I guess my frustration has been that I think it is almost impossible to help people whose ability to think is so far compromised that they actually believe these absurdities.

  14. #14 emily sheffer md
    July 15, 2007

    seems the public cannot separate the message from the messenger.

  15. #15 jotetamu
    July 15, 2007

    Skeptico and others:

    “Climate change” is OK by me. Suppose, for a moment, that carbon dioxide from our fossil fuel burning and methane from the symbiotic bacteria of our cows, etc. weren’t greenhouse gases, but that we were still churning out atmospheric dust like a few decades ago and the vapour trails of our jets were increasing cloud cover (effects which mitigated global warming for a time, in the real world): then we would have anthropogenic global cooling and would rightly be seriously concerned about the effects. As somebody above said, our civilisation (and the niches of millions of species) like things the way they are, any sudden change is bad.

    Also, I find the libertarian-bashing on global warming inappropriate. There has been a cheap, effective, technological solution to global warming for decades – fission power. A market economy would have gone for it, and we would have fewer worries today.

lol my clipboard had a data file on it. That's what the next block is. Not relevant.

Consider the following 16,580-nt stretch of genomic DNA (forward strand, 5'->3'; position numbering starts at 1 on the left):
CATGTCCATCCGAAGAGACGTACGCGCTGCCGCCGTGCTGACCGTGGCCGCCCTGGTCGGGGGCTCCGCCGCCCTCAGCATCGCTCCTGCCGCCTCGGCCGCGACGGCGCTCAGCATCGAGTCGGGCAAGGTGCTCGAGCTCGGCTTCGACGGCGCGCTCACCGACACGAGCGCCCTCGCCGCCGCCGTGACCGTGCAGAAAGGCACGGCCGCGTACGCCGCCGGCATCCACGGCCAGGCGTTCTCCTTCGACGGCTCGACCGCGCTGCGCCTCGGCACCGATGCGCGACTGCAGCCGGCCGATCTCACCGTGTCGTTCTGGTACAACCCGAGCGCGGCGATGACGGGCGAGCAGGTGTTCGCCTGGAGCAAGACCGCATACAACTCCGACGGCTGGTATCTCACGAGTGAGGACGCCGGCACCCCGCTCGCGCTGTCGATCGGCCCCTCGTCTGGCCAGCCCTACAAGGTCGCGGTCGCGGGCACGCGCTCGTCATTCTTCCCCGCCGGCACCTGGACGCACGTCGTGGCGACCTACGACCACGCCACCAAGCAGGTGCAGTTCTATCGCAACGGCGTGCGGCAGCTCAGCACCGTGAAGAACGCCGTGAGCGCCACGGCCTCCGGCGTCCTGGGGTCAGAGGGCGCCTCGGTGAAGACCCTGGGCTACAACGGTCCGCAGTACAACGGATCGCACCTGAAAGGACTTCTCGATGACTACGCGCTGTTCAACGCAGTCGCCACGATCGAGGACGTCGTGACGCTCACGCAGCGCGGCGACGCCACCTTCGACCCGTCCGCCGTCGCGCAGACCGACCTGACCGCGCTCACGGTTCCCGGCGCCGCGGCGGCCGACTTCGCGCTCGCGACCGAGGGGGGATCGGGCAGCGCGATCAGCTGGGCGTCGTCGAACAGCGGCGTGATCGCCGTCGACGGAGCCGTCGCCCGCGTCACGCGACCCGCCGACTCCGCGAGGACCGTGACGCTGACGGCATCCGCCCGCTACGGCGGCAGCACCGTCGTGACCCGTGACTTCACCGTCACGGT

Little aside: here in Germany we can get amusing contradictions in the state-controlled news broadcasts, depending on who today’s target is. Thus recently, on the subject of the wicked capitalist power-generation and transmission companies, we were told that by far the cheapest power is nuclear power, but the wicked capitalists are charging as though it was all expensive whatever (I forget what). But, in a recent weather forecast, we were told that wind power is free. In fact, of course, wind power, in spite of massive subsidies, is off the scale compared to any other form of energy.

    Jim Roberts

  16. #16 wrg
    July 15, 2007

    Since he already says he concedes that global warming is occuring, then he should want us to move on to the solution stage. He’s a libertarian, so he might not like the solutions, but at least he apparently wants people to put the possible solutions out in the open.

    I don’t think he really cares. Between an exaggerated concern for liberty as the solution to all life’s ills, the fear of tyrants lurking everywhere, and probably a worry that proposed solutions might eventually infringe on his convenience, Tim would rather people didn’t address the issue. It sounds as if he considers the appropriate solution to be putting his head in the sand.

    What bothers me a fair bit in there is the disingenuous “good enough for comedy” dodge for loose facts and bad arguments. He tries to point out errors in some opposing arguments but seems to consider it somehow inappropriate when his claims are challenged, for he is a comedian and somehow above the use of facts.

    But never mind that, watch out for the UN! It’s filled with tyrants, man, *tyrants*! I’ve never quite understood the obsession some Americans have with the UN, believing that it’s somehow out to get the US in particular. I think Americans could have some more local concerns at the moment, but that’s another matter.